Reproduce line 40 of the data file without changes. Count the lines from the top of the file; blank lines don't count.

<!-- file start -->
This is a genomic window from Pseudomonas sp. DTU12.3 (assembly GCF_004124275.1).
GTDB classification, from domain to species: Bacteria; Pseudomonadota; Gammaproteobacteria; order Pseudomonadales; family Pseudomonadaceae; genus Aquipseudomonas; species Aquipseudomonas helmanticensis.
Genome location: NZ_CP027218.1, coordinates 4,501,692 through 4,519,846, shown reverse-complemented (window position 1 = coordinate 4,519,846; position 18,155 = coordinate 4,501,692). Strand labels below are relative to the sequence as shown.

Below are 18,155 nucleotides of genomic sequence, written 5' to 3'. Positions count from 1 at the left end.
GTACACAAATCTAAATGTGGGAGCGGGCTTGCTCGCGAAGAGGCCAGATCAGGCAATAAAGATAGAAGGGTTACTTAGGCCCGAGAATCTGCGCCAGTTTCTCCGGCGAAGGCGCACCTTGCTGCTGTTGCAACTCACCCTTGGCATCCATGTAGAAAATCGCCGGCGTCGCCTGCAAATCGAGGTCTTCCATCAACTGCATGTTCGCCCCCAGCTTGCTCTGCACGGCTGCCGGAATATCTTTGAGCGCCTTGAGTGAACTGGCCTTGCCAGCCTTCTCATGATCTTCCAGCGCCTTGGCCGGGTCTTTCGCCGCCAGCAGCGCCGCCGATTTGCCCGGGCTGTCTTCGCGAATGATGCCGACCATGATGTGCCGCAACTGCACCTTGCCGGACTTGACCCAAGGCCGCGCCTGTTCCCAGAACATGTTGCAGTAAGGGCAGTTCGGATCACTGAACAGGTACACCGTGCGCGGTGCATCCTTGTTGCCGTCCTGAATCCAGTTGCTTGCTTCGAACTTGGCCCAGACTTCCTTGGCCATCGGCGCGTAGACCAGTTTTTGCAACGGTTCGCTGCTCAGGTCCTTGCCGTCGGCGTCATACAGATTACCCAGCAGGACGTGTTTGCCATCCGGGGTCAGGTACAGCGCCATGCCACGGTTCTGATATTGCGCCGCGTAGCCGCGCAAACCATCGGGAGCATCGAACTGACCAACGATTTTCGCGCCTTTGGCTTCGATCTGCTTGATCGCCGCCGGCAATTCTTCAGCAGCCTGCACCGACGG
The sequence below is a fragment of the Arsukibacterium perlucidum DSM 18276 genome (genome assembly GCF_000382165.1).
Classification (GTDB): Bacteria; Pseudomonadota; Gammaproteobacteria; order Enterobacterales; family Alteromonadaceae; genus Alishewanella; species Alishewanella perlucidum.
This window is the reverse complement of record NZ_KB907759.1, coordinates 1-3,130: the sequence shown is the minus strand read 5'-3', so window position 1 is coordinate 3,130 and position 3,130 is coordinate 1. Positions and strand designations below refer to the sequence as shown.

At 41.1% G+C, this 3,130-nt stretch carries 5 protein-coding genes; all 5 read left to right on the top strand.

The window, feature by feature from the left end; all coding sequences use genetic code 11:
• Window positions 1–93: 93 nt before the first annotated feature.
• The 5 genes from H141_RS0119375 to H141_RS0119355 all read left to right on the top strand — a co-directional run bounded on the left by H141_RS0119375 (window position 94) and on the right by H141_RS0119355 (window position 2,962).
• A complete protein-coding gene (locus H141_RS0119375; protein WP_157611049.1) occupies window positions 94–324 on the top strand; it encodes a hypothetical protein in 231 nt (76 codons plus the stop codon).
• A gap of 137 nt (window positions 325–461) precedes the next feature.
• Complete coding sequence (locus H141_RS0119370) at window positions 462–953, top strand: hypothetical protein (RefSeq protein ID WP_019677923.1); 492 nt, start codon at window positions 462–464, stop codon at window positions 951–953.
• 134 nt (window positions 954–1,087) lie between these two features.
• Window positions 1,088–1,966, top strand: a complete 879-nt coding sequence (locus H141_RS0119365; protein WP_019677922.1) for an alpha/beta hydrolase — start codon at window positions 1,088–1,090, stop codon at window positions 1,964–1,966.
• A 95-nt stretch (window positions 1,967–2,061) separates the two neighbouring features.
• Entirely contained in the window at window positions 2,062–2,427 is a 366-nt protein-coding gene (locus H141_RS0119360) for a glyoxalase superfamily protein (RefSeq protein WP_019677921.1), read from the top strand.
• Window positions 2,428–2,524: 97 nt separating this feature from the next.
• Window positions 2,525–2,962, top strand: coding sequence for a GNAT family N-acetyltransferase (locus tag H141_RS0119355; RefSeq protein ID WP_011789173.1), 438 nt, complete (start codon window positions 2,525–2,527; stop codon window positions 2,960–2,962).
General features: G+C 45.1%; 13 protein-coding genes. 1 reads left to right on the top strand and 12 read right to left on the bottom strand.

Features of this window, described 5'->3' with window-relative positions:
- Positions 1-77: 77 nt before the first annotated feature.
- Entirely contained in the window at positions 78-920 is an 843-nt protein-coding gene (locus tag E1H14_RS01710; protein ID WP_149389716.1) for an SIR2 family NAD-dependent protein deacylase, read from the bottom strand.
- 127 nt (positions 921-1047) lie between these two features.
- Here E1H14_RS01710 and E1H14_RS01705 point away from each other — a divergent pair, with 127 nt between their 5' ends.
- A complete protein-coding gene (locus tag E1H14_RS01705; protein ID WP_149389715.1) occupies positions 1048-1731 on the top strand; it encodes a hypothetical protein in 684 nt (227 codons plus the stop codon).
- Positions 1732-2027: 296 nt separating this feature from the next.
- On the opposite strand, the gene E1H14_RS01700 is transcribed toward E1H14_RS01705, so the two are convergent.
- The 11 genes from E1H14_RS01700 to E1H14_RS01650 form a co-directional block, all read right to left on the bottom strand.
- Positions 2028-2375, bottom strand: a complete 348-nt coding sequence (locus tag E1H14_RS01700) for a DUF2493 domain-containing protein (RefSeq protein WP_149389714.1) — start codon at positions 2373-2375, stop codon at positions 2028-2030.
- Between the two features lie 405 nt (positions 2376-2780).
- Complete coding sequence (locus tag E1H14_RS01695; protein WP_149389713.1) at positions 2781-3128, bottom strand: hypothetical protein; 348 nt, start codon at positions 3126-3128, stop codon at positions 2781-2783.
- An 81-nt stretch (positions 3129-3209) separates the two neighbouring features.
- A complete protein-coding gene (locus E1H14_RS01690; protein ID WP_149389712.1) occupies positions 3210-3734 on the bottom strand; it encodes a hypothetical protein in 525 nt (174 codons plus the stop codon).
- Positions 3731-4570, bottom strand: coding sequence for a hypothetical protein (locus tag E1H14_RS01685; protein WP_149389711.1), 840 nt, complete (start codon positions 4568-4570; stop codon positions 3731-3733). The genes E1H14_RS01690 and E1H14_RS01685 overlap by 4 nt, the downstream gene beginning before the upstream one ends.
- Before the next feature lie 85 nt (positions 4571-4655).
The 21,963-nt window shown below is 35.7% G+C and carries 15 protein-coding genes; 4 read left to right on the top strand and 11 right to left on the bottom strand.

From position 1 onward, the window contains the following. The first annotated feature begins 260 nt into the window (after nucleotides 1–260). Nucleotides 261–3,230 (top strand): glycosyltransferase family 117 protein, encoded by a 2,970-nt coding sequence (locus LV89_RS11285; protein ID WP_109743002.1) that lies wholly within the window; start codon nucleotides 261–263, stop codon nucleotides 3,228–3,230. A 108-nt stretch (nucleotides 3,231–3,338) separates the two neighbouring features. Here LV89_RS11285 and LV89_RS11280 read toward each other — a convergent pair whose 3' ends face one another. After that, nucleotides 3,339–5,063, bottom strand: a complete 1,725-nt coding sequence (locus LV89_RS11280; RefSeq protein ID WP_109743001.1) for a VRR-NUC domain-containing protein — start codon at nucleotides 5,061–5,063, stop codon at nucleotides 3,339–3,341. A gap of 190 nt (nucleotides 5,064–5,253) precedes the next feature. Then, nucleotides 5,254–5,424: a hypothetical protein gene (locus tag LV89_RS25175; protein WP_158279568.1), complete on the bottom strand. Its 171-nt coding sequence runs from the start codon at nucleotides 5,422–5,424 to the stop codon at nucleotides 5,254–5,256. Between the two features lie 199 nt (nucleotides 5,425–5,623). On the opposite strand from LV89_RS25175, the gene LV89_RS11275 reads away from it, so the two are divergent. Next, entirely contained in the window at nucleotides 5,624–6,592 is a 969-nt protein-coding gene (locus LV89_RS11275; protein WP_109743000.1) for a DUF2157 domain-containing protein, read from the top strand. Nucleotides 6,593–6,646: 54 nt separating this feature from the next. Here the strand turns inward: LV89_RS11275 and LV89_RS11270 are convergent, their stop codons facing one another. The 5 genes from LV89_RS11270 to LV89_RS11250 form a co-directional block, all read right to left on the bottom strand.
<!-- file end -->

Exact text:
From position 1 onward, the window contains the following. The first annotated feature begins 260 nt into the window (after nucleotides 1–260). Nucleotides 261–3,230 (top strand): glycosyltransferase family 117 protein, encoded by a 2,970-nt coding sequence (locus LV89_RS11285; protein ID WP_109743002.1) that lies wholly within the window; start codon nucleotides 261–263, stop codon nucleotides 3,228–3,230. A 108-nt stretch (nucleotides 3,231–3,338) separates the two neighbouring features. Here LV89_RS11285 and LV89_RS11280 read toward each other — a convergent pair whose 3' ends face one another. After that, nucleotides 3,339–5,063, bottom strand: a complete 1,725-nt coding sequence (locus LV89_RS11280; RefSeq protein ID WP_109743001.1) for a VRR-NUC domain-containing protein — start codon at nucleotides 5,061–5,063, stop codon at nucleotides 3,339–3,341. A gap of 190 nt (nucleotides 5,064–5,253) precedes the next feature. Then, nucleotides 5,254–5,424: a hypothetical protein gene (locus tag LV89_RS25175; protein WP_158279568.1), complete on the bottom strand. Its 171-nt coding sequence runs from the start codon at nucleotides 5,422–5,424 to the stop codon at nucleotides 5,254–5,256. Between the two features lie 199 nt (nucleotides 5,425–5,623). On the opposite strand from LV89_RS25175, the gene LV89_RS11275 reads away from it, so the two are divergent. Next, entirely contained in the window at nucleotides 5,624–6,592 is a 969-nt protein-coding gene (locus LV89_RS11275; protein WP_109743000.1) for a DUF2157 domain-containing protein, read from the top strand. Nucleotides 6,593–6,646: 54 nt separating this feature from the next. Here the strand turns inward: LV89_RS11275 and LV89_RS11270 are convergent, their stop codons facing one another. The 5 genes from LV89_RS11270 to LV89_RS11250 form a co-directional block, all read right to left on the bottom strand.